David Millman ’23 and Jessica Chiriboga ’24 speak at first in-person Student Assembly election forum since 2019

Though traditionally a debate, the event was converted to a town hall due to the uncontested election.

by Frank Blackburn | 4/26/22 5:05am

4-25-22-townhall-courtesy
by Frank Blackburn / The Dartmouth

On April 24, The Dartmouth hosted a town hall forum for the candidates running for Student Assembly president and vice president. Student body president candidate David Millman ’23 and his running mate Jessica Chiriboga ’24 were the town hall’s only participants, as both are running unopposed. The event was also streamed on The Dartmouth’s Facebook page, where a recording of the event is available.

After the candidates introduced themselves, moderator and editor-in-chief of The Dartmouth Emily Lu ’23 asked them about their thoughts on current SA leadership. Millman said that current SA president Jennifer Qian ’22 and SA vice-president Maggie Johnston ’22 have “done really well trying to encourage” SA representatives to pursue their own projects, like reestablishing the Dick’s House food pantry, but that the current rules do not allow the SA to be as effective as it could be.

“Right now the leadership is constrained by the structure of Student Assembly,” he said. “Right now, there is no attendance requirement, so in order to vote in Student Assembly we need to have a quorum of over half of the members and we typically don’t meet that for any meeting.”

Millman and Chiriboga proposed further changes to the structure of Student Assembly, including renaming the body to “Student Government” and creating a council of various governing bodies on campus. Millman said that this council would be a way for campus organizations such as the Collis Governing Board or the interfraternity council to more easily communicate and better coordinate collaborative initiatives with other organizations and SA. According to Chiriboga, the council would not take over the organizations it would represent.

“The Dartmouth undergraduate leadership council allows each of those organizations to operate independently,” she said. “They will still have their independent budgets. It’s just formalizing a way for us to communicate on a monthly basis.”

Millman said that changing the name of Student Assembly will help clarify what student leaders are doing.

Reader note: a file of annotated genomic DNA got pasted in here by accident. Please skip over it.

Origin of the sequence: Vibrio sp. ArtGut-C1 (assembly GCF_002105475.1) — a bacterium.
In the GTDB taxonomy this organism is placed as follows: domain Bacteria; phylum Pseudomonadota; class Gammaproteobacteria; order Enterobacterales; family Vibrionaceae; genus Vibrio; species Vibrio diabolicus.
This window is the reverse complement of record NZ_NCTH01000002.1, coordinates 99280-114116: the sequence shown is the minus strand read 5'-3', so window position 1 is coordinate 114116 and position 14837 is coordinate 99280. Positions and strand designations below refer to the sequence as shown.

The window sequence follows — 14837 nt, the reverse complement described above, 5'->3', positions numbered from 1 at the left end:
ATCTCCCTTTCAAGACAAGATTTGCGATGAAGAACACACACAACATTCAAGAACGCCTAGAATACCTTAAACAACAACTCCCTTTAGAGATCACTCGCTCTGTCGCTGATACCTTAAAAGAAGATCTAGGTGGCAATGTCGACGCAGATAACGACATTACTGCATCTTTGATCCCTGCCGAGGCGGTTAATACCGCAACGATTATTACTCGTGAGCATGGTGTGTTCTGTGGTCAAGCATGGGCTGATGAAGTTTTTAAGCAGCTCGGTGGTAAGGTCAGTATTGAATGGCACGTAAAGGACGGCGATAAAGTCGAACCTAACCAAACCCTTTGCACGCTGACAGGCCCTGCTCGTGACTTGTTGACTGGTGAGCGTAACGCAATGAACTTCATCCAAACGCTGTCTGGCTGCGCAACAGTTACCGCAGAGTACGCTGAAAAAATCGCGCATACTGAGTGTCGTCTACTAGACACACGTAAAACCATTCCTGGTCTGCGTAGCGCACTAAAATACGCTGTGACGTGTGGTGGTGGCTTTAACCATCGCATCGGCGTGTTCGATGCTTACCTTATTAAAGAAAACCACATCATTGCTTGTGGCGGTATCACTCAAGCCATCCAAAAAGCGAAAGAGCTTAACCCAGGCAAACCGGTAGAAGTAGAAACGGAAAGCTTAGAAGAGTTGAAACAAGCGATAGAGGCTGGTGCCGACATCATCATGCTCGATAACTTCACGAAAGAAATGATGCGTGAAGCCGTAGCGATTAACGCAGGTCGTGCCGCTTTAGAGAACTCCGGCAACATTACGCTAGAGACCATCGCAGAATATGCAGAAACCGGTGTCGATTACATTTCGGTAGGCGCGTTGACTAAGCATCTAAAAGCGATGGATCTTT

“I think being student body president of Dartmouth Student Government makes it very clear what it is, what our role is, and what students should expect of us,” he said in an interview with The Dartmouth after the event.

Millman and Chiriboga also proposed adding a student representative to the Board of Trustees of the College. Millman said that previous student leaders have been unable to achieve this goal.

“I think I have to question the advocacy in previous years,” he said. “I’m not sure how public [past efforts have] been. It hasn’t really been a focus.”

Millman and Chiriboga also both stressed the importance of improving mental health services on campus. She said an unofficial group composed of members of SA, the Mental Health Student Union and director of the Counseling Center Heather Earl had discussed providing different teletherapy options on campus. According to Chiriboga, the group decided that partnering with UWill, an online health and wellness organization that provides video and message-based counseling, would be the most amenable means of providing free and “unlimited” mental health care to students.

After the town hall event, Millman said that he sees the lack of an opponent for his campaign as an endorsement of his platform.

“We’re uncontested but I don’t think that’s a measure of apathy,” he said. “I read it more as a measure of support for what we want to do and who we are.”

According to Election Planning and Advisory Committee chair Zippy Abraham Paiss ’23, this is the first election “to [her] knowledge” in which there has only been one official student body president and vice president on the ballot, although she noted that there is “always the opportunity for students to put in a write-in candidate.”

Millman said that his administration will be more public than previous ones. Millman also said that while he would try the “negotiating route first,” he would use his platform as SA president to try to apply more forceful pressure on the College to make changes.

“We are going to be more confrontational,” he said. “I think we are going to be more active about being public about disagreements and not try and do everything behind closed doors.”

Voting for SA positions, Class Council, the Committee on Standards and the organizational adjudication committee opened yesterday at 5 p.m. and will close at 5 p.m. on Tuesday. All voting will take place online on Engage.

Editor-in-Chief Emily Lu ’23 was not involved in the editing of this article.

Daniel Modesto ’24 contributed to reporting.

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